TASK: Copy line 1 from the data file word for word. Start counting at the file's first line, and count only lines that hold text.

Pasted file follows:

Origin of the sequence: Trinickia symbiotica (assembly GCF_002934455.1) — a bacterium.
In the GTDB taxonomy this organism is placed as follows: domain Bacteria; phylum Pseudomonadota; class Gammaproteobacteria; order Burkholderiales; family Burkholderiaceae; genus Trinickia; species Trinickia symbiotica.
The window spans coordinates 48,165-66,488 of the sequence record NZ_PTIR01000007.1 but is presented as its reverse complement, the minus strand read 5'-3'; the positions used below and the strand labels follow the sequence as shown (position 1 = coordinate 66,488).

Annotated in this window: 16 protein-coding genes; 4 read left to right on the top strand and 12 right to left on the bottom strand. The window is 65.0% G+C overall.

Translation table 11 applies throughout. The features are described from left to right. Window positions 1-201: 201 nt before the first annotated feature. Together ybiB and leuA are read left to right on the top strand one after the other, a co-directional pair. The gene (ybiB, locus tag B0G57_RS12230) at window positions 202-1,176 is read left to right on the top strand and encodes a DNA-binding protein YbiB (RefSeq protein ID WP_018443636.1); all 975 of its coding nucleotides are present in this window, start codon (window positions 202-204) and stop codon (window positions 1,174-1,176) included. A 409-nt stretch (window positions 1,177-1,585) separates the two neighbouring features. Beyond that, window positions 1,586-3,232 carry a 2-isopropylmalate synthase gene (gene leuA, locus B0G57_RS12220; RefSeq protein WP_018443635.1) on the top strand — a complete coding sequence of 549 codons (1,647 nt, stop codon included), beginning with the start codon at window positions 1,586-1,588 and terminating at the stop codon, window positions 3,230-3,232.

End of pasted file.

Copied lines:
Origin of the sequence: Trinickia symbiotica (assembly GCF_002934455.1) — a bacterium.